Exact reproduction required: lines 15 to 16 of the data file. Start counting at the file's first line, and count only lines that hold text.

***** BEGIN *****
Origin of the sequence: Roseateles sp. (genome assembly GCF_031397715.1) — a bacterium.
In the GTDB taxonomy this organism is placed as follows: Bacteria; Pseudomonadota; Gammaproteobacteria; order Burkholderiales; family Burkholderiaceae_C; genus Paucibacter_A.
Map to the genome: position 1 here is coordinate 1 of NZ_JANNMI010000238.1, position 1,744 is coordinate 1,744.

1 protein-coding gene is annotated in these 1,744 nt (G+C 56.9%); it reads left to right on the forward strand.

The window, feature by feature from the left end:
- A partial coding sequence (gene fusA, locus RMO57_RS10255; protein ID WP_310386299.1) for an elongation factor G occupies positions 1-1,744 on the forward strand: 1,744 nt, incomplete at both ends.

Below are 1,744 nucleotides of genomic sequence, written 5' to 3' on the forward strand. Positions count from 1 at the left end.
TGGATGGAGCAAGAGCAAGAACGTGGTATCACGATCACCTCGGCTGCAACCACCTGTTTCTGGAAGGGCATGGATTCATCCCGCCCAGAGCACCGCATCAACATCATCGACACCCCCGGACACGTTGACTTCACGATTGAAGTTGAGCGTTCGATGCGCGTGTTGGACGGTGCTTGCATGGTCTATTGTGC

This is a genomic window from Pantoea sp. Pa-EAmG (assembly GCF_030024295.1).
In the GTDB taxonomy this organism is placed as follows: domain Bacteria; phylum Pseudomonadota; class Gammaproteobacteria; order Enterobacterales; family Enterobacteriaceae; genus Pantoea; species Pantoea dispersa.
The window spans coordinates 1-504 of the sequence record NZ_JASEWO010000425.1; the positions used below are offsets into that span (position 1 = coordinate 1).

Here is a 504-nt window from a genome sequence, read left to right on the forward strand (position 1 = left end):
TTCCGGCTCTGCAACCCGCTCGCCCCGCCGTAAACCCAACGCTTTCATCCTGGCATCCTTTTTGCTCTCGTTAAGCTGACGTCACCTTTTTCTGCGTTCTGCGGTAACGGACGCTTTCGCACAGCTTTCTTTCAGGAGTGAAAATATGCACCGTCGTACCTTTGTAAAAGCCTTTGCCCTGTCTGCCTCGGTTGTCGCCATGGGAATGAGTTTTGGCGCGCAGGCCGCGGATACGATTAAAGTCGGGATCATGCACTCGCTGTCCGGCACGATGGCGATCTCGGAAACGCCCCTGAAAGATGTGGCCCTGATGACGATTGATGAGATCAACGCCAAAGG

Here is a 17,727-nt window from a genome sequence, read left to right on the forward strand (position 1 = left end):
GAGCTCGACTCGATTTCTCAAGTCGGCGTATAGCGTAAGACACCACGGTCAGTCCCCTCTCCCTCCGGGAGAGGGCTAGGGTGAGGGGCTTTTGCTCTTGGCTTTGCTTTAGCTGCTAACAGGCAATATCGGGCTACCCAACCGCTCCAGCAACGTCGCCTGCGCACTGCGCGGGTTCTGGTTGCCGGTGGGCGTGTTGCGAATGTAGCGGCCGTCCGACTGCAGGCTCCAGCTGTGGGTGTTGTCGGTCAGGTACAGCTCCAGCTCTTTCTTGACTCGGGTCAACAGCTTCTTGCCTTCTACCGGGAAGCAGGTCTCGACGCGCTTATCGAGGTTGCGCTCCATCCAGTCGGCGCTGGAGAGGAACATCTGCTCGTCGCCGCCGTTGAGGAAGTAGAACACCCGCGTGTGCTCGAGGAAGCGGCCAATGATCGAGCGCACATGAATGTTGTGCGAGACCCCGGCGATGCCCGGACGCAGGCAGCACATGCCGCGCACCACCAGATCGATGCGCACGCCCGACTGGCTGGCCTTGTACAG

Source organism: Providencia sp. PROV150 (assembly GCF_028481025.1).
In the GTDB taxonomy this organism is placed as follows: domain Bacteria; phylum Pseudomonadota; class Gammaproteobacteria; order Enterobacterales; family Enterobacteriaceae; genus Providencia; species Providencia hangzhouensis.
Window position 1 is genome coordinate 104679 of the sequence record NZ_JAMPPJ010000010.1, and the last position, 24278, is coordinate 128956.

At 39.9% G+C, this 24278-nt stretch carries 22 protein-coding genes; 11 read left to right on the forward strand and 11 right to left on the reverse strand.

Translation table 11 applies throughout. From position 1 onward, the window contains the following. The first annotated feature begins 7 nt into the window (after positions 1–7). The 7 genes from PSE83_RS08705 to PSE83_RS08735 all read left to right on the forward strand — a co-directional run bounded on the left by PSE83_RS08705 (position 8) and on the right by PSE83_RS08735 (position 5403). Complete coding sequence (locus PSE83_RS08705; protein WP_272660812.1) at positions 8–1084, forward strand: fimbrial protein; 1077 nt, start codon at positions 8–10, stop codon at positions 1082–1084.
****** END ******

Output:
GAGCTCGACTCGATTTCTCAAGTCGGCGTATAGCGTAAGACACCACGGTCAGTCCCCTCTCCCTCCGGGAGAGGGCTAGGGTGAGGGGCTTTTGCTCTTGGCTTTGCTTTAGCTGCTAACAGGCAATATCGGGCTACCCAACCGCTCCAGCAACGTCGCCTGCGCACTGCGCGGGTTCTGGTTGCCGGTGGGCGTGTTGCGAATGTAGCGGCCGTCCGACTGCAGGCTCCAGCTGTGGGTGTTGTCGGTCAGGTACAGCTCCAGCTCTTTCTTGACTCGGGTCAACAGCTTCTTGCCTTCTACCGGGAAGCAGGTCTCGACGCGCTTATCGAGGTTGCGCTCCATCCAGTCGGCGCTGGAGAGGAACATCTGCTCGTCGCCGCCGTTGAGGAAGTAGAACACCCGCGTGTGCTCGAGGAAGCGGCCAATGATCGAGCGCACATGAATGTTGTGCGAGACCCCGGCGATGCCCGGACGCAGGCAGCACATGCCGCGCACCACCAGATCGATGCGCACGCCCGACTGGCTGGCCTTGTACAG

Source organism: Providencia sp. PROV150 (assembly GCF_028481025.1).